I like to (jokingly) give snowboarders a hard time, but I'll always suggest they stick with a split instead of skis if that's what they're better at.

Skinning with a split is essentially identical to skinning with skis (especially if you go with hardboots/dynafit). Skating out can be difficult for beginner splitters but you'll eventually get the hang of it. Again, it's much easier with hard AT boots. If you're sticking with softboots, take a look at the Spark Magneto binding. I don't know what's so special aside from being light and not having a pin, but my serious splitboarding friends are all amped up for them so there must be something to it.

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Re: Splitboard Advice

Postby Elliot » Wed Oct 16, 2013 5:44 am

If your looking to buy local, Cold Smoke SplitBoards out of Gunnison CO has a solid product with a cheaper price tag. There website isnt up yet but shoot em an email

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Re: Splitboard Advice

Postby jmc5040 » Wed Oct 16, 2013 7:45 am

I stand by the Venture boards highly. They may not be the lightest out there, but they will take one heck of a beating. I first switched to Venture after cracking 3 Burton boards in 5 years and have been extremely impressed with their durability. I don't believe that my riding style has changed in the slightest and the amount of damage that these boards can withstand is exactly what I was hoping for when I first made the switch. I have both a Venture Zephyr solid and Storm split. Based out of Silverton these boards are what they ride there at the mountain. The Venture Storm has handled any type of conditions out there better than just about any board I've ridden. From backcountry pow to crust it handles well.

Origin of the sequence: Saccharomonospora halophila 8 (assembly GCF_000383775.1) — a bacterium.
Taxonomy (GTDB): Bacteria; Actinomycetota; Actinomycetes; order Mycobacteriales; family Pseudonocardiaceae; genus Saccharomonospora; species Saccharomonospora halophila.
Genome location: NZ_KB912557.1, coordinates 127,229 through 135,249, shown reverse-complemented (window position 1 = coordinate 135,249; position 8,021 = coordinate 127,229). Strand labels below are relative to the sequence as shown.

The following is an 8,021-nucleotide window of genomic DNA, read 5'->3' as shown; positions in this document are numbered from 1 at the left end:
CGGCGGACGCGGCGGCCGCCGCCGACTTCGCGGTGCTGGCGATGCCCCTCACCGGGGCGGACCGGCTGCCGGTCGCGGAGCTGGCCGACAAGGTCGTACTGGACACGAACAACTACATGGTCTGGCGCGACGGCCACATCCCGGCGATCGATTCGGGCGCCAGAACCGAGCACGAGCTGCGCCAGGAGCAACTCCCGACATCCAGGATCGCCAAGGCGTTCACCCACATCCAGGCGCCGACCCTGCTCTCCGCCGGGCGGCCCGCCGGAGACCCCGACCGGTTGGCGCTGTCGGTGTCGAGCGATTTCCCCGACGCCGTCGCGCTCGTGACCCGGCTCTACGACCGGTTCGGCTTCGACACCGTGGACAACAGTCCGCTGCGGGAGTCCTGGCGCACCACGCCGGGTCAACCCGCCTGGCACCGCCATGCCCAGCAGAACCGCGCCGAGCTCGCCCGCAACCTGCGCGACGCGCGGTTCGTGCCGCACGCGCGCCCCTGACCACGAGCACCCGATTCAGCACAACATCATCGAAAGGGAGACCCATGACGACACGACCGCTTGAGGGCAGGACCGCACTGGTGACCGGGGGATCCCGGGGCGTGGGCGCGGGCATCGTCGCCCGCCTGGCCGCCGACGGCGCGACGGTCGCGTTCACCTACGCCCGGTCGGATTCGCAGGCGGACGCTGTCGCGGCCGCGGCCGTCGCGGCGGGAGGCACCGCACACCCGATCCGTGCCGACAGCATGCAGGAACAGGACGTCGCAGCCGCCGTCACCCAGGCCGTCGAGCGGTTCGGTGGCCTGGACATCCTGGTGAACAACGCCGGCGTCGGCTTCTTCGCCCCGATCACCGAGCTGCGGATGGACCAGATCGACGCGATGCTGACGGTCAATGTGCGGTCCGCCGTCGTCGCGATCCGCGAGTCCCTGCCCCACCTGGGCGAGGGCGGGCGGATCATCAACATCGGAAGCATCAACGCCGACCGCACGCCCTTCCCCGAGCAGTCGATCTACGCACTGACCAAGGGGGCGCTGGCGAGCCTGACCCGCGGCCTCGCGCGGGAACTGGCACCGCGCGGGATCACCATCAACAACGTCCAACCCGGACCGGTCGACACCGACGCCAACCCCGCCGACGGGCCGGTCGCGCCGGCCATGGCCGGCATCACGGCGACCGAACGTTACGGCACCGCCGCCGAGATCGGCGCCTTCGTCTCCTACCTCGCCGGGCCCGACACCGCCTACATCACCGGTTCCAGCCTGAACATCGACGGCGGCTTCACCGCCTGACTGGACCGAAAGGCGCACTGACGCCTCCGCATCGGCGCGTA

My opinion is that if you are first getting into splitting and you don't have the option or desire of going with a solid binding setup, your mountaineering ability will not take a huge hit until you start getting into more technical terrain. Like commented on earlier though, once your in the more technical terrain being on a steep icy slope with a crampon that just came off because your soft boot just flexed too much is not a good place to be.

I spent many years with snowshoes on my feet and it really is that much better getting a split. I've skied one day in 17 years of riding and I thought it was not bad picking up the skiing out part, but does take some getting used too. Getting fast and efficient with assembly and dis-assembly is key to keeping your friends happy. It will never be as fast as with skis since there are just less steps in the process, but it can still be done quickly. Always have tools to remove ice build up.
"My senses become heightened and the stresses of life fade with each step I take further from civilization. When I'm in the wilderness my brain and body work seamlessly together to do their finest work - a single flowing track down one of natures high peaks." - Jeremy Jones